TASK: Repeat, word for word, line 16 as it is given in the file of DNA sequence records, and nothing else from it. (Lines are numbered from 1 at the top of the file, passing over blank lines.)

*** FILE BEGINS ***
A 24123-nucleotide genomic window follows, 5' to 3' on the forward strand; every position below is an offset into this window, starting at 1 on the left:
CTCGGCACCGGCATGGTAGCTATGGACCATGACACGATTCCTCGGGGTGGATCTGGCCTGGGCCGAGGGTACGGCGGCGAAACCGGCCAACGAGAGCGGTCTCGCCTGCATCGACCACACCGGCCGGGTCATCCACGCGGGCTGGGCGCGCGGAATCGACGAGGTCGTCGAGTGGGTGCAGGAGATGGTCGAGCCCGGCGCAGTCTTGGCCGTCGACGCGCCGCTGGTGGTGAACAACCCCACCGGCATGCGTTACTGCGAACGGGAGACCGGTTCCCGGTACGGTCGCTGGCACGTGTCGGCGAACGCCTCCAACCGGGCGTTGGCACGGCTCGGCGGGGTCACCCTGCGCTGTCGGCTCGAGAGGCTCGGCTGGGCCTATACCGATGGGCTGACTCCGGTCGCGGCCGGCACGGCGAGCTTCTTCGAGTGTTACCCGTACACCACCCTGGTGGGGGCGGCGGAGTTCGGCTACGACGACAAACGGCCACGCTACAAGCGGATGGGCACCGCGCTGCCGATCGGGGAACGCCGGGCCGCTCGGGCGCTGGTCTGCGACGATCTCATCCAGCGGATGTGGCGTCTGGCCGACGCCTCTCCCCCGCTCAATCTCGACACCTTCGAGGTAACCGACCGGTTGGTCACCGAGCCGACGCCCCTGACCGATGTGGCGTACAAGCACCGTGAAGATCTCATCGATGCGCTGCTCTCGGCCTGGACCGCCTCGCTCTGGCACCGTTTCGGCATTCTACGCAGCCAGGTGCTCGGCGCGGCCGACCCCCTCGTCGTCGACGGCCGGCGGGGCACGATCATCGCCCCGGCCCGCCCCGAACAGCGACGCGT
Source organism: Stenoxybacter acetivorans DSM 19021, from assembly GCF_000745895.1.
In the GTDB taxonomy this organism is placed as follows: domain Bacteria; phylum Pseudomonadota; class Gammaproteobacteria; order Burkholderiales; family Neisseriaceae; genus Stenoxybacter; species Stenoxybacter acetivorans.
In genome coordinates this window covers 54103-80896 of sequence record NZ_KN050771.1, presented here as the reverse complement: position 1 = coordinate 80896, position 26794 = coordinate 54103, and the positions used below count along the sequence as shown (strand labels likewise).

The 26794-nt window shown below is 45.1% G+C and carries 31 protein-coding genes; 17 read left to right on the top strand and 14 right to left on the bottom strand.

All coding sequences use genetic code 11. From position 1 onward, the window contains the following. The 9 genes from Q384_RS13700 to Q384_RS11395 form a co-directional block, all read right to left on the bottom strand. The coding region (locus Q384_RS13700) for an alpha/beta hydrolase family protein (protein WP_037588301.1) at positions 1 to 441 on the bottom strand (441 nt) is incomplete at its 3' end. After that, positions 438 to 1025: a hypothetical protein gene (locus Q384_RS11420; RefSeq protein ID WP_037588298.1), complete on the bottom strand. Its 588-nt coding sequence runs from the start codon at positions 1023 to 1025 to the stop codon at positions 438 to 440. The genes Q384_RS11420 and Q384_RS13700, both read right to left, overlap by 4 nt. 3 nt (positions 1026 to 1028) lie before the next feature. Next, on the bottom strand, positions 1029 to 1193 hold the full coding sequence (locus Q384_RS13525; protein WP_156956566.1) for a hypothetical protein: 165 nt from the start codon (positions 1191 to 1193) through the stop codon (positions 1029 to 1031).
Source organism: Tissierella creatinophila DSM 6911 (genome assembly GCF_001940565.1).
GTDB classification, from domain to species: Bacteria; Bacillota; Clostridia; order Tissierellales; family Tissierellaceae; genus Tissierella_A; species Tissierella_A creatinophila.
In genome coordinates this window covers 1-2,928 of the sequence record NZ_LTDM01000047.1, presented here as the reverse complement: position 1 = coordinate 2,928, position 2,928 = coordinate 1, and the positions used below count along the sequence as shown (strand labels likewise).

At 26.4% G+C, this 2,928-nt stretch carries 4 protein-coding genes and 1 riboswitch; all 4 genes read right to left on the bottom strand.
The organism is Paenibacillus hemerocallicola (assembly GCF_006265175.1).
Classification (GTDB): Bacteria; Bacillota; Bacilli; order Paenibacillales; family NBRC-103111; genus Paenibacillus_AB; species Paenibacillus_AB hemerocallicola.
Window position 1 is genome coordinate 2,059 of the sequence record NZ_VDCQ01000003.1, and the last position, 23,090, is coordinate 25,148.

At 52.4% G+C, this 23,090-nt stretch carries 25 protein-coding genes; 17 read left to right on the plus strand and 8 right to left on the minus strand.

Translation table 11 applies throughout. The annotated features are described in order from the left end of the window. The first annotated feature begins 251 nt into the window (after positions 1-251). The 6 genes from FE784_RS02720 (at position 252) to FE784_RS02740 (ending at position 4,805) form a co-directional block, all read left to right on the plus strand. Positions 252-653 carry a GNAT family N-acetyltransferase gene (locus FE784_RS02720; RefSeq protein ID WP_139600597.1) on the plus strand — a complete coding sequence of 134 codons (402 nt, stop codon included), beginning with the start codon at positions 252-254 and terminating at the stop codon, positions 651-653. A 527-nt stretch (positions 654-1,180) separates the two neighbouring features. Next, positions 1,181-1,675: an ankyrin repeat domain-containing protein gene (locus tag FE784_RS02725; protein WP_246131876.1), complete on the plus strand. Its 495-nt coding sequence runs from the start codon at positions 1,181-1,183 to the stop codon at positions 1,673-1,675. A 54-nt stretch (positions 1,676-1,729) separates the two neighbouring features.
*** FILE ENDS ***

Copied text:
Translation table 11 applies throughout. The annotated features are described in order from the left end of the window. The first annotated feature begins 251 nt into the window (after positions 1-251). The 6 genes from FE784_RS02720 (at position 252) to FE784_RS02740 (ending at position 4,805) form a co-directional block, all read left to right on the plus strand. Positions 252-653 carry a GNAT family N-acetyltransferase gene (locus FE784_RS02720; RefSeq protein ID WP_139600597.1) on the plus strand — a complete coding sequence of 134 codons (402 nt, stop codon included), beginning with the start codon at positions 252-254 and terminating at the stop codon, positions 651-653. A 527-nt stretch (positions 654-1,180) separates the two neighbouring features. Next, positions 1,181-1,675: an ankyrin repeat domain-containing protein gene (locus tag FE784_RS02725; protein WP_246131876.1), complete on the plus strand. Its 495-nt coding sequence runs from the start codon at positions 1,181-1,183 to the stop codon at positions 1,673-1,675. A 54-nt stretch (positions 1,676-1,729) separates the two neighbouring features.